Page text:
Category: Young Teens


So, I’m late getting this posted, but it is still technically Wednesday. I’ve written and rewritten this at least four times. I think this one is as close to something I’m happy with as this is going to get. This series was one that I really enjoyed and I’m hoping to see more from Roberts in the future. This one is thanks to Curiosity Quills Press, here’s Richard Roberts’ Please Don’t Tell My Parents You Believe Her. Enjoy!

Please Dont Tell My Parents You Believe Her cover

As part of the Inscrutable Machine Penny Akk, Bad Penny, has faced heroes and villains and threats from the very moons of Jupiter. She’s faced enemies turned friends and friends turned enemies. But when she was ready to face the thing she feared the most, telling her parents about being Bad Penny, she found herself trapped in a robot body by her own power. With her friends away and her parents believing the fake Penny her powers built instead of her, Penny will have to find new allies and pull off the biggest heist of her whole career. Bad Penny is going to have to steal her own life back. A super villain’s work is never done.

As would be expected of the last book in a series that I really enjoyed, I have thoughts on Richard Roberts’ Please Don’t Tell My Parents You Believe Her. A number of them in fact. This is a book that was split between opening up the world it’s set in for later stories, giving the reader more on some of the side characters and how things work, and also tying up Penelope Akk’s story. That’s where I get a little bit frustrated.

Please Don’t Tell My Parents You Believe Her is the book it needs to be more than the book I would have hoped it would be. It’s the tie up novel. The place where Penny finally gets to shed Bad Penny for a chance to be a hero. But first she has to beat the most dangerous super villain she’s ever faced, herself. And yet, even with the stakes as high as they are for Penny, I found myself more interested in what was going on with Ampexia or Cassie or what was going on with the other Penny at the Akk household.

That’s actually something that I would have really liked to have seen with how far the other Penny takes things. How did Penny’s parents react to that? We see the Audit reject Bad Penny early on because she defaults to believing the flesh and blood Penny over robotic Bad Penny. Never mind that the Machine stubbornly sticks to Bad Penny. This drove me up the walls, because it feels like it should have been a bigger thing all around. Like, we get the letters from super villain camp that Penny writes to cope with what’s going on but I wanted to see more of the parents being worried of if they made the right choice. Which is an odd stand out, because we see her friends trying to split time between the Pennys.

But then there’s all the support Penny gets early on from, mostly new, side characters who deal with robots. She gets to team up with the mascot from her childhood favorite pizza place, Gerty Goat. Ampexia shows back up as a team mate and makes for some really enjoyable scenes of Penny getting to know  her and learning to take a chill between bouts of villainy.

There’s a lot of early on heist stuff, since Penny’s lost most of her gear. Between that and the bits with other characters that feel like they could have been expanded, kind of makes me wish that this had been split between two books. One with Penny adjusting to her robot body and gathering her allies and a second with the heists and the build up to the big fight with other Penny. It could make the expansion of characters and the whole robot deal feel like it had more room to breath while also allowing more space for Penny to deal with and question her current state of being. But, I also say that as someone who enjoyed the series and would really like to read more of it.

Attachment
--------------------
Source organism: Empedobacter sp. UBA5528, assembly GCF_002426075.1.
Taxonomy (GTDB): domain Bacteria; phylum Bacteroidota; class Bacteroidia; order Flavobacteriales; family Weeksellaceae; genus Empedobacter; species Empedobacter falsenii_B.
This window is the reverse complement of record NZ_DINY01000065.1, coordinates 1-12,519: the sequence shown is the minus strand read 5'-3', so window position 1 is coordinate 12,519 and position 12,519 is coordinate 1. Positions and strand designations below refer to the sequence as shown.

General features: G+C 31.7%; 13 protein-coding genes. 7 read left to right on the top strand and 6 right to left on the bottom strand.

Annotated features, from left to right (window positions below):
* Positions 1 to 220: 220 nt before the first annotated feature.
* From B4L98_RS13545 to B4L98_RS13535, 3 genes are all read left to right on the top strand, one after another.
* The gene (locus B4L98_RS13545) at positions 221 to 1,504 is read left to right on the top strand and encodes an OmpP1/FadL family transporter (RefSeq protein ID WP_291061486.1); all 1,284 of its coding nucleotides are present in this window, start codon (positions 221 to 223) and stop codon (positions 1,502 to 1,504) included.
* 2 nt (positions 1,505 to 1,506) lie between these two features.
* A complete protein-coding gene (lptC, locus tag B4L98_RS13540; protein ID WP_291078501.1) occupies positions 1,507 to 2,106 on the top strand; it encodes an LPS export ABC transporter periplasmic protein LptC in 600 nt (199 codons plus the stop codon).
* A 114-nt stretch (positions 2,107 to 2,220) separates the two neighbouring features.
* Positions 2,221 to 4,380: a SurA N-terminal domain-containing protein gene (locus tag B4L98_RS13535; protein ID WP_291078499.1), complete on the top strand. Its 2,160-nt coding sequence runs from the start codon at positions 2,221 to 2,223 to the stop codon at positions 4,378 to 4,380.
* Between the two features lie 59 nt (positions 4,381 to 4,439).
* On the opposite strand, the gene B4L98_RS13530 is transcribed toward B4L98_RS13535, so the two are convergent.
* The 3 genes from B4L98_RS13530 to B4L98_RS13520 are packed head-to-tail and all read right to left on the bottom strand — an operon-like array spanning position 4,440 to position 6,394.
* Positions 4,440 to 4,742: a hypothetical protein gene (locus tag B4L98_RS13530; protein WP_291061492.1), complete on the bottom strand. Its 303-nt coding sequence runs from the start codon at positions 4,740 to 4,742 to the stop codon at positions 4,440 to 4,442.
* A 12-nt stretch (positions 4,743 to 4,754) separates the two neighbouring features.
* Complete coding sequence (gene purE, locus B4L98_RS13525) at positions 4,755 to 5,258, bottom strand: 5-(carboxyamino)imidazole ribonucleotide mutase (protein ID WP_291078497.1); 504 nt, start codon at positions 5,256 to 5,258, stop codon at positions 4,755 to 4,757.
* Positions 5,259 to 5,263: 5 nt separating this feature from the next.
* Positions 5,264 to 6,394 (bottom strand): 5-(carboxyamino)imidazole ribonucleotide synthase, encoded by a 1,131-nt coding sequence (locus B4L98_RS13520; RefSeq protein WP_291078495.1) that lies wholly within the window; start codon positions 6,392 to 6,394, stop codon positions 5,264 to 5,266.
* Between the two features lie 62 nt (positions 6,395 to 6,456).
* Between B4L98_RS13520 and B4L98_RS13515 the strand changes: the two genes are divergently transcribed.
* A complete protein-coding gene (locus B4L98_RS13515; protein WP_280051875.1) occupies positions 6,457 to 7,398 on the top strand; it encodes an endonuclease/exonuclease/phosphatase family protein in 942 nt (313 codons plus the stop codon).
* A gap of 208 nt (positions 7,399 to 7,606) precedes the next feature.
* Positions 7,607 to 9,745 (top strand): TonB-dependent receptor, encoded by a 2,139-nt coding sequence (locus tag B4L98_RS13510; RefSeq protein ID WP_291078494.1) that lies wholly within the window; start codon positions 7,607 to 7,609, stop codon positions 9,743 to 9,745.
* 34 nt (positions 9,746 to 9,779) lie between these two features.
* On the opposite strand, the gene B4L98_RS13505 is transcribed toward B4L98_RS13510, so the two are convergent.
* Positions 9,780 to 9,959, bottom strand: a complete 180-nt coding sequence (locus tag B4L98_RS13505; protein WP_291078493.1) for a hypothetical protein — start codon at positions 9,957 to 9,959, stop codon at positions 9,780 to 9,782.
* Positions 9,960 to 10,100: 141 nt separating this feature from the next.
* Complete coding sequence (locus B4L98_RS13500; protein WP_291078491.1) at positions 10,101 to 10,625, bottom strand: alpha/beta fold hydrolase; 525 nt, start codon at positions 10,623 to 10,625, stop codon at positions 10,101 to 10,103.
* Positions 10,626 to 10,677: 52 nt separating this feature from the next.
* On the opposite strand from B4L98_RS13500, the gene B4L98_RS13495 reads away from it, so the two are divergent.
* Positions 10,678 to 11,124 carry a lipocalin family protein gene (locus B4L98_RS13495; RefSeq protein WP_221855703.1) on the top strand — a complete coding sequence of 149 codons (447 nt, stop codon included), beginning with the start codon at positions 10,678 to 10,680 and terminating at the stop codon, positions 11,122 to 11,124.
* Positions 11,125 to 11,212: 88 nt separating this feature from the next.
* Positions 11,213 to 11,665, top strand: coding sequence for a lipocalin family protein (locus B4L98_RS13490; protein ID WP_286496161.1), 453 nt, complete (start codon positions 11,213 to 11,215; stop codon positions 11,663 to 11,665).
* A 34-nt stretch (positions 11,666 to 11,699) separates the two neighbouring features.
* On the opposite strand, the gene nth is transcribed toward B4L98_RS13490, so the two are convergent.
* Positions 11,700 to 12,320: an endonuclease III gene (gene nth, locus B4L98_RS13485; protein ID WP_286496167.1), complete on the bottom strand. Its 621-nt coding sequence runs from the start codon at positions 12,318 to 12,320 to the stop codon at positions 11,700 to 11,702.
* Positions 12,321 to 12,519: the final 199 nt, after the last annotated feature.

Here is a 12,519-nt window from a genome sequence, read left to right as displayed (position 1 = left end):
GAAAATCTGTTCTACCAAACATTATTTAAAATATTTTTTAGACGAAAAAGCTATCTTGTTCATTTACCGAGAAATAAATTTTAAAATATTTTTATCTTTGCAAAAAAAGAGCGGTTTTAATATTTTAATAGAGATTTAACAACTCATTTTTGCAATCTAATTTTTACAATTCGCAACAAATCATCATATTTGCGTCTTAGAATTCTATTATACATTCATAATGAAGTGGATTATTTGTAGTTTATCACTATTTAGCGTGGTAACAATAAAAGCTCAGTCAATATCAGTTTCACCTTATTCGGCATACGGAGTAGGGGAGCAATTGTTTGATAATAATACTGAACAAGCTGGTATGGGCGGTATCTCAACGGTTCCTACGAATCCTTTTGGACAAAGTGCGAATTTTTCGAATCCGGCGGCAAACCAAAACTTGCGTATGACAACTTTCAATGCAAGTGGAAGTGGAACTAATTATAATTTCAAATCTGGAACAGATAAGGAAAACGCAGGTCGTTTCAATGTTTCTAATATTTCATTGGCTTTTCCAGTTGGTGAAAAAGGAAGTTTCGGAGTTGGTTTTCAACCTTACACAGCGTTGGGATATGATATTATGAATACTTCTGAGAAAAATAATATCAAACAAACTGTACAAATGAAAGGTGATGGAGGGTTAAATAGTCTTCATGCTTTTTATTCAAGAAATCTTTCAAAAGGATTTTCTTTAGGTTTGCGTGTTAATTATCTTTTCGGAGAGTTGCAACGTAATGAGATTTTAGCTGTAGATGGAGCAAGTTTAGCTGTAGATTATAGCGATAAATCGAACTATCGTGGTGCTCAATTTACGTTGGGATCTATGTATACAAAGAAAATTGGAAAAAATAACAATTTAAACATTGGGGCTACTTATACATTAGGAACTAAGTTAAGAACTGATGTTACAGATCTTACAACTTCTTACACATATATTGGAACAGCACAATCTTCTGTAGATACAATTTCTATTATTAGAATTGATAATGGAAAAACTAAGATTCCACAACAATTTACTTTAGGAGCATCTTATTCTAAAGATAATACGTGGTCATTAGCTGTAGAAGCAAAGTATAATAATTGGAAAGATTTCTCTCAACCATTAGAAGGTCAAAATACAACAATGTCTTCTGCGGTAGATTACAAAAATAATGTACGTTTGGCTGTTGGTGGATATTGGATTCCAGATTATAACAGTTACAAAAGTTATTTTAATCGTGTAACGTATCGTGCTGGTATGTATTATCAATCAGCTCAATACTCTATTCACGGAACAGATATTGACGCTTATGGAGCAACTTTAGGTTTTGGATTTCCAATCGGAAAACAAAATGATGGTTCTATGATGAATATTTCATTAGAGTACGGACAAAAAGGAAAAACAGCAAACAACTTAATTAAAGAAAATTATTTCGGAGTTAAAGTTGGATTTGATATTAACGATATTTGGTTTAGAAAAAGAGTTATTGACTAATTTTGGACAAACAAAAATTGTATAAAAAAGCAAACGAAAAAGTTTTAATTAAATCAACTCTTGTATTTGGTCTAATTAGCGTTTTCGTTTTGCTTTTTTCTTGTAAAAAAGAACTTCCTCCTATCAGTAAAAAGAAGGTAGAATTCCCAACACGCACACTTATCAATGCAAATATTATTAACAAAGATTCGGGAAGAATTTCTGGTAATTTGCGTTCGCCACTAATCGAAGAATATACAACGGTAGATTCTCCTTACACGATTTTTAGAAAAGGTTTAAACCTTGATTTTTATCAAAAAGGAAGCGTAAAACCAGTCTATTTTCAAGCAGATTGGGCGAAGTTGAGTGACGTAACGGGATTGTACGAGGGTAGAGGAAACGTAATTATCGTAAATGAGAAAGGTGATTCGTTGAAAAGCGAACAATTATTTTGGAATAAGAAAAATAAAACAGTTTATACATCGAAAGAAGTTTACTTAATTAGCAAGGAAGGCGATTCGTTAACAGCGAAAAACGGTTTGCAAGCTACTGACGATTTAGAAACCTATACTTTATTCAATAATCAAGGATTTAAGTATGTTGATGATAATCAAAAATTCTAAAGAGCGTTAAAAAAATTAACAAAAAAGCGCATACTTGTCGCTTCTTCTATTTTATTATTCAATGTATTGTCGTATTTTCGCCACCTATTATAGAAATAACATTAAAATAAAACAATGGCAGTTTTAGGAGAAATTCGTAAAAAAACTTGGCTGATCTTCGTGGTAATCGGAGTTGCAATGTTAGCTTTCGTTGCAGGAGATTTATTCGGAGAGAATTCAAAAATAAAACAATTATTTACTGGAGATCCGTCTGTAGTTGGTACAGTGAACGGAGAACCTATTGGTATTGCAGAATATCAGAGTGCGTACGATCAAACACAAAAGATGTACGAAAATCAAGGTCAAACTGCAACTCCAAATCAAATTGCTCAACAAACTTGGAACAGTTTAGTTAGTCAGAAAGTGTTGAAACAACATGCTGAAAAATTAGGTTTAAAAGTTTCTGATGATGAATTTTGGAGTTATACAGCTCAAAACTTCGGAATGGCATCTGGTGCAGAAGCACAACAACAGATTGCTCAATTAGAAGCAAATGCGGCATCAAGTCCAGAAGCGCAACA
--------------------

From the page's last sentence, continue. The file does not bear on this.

That’s really where I come down on this I think. It was an enjoyable book and it tied up the series exactly the way the series needed to be tied up for character stuff. But it also leaves room for more stories and showed a lot of characters who’s stories I’m really interested in reading. It’s the book that it needed to be, but that also leaves me wanting more from this setting. So, Please Don’t Tell My Parents You Believe Her gets a four out of five from me. I’m going to go find the prequel.

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It’s been awhile since I’ve done a review, hasn’t it? With any luck it won’t be another long skip before the next one. I’ve really enjoyed these books though, so it’s a little odd that I haven’t been talking about them super animatedly. In any case, this one’s thanks to the folks at Curiosity Quills Press. Here’s Richard Roberts’ Please Don’t Tell My Parents I Have a Nemesis. Enjoy!

Please Dont Tell My Parents I Have A Nemesis cover

After dealing with heroes and villains and upper level math it’s summer time for Penny Akk and the Inscrutable Machine. Well, maybe, she’s still got homework thanks to her parents finally giving in and showing her the super hero ropes. Too much of that and they’ll catch up before she can shed her Bad Penny persona and confess. Add to that an angry Jovian, a sniveling villain wanna be, and a ghost seeking a future and things get a little complicated. Penny has a lot of threads to tie up before she can go full hero but where there’s a will, and a body swapper, there’s a way.

The penultimate book in the Please Don’t Tell My Parents series is a pretty solid setup to the finally and generally does a good job of tying up loose ends. We get the return of previous characters and wrap up for their stories. Things that have been hinted at are coming to fruition. It works.

A lot of this comes from the fake Bad Penny plot line getting dealt with and the return of the Apparition. This one ties into Penny’s need for emotional growth and more attention to empathy. She wants to do the right thing, but can get really wrapped up in the things she wants to do or being given attention for her power. Our favorite tiny mechanic from beyond the asteroid belt, Remy, has followed Penny and company back to Earth to deal with their villainy once and for all. She can’t trust Penny due to their friendship being broken, but she also really wants to trust the friend she nearly had. The Apparition wants a full life again, to go back to being Polly Icarus and experience the world properly again. It’s a good moment seeing Penny try to step up for both of them even as she fumbles some to do so.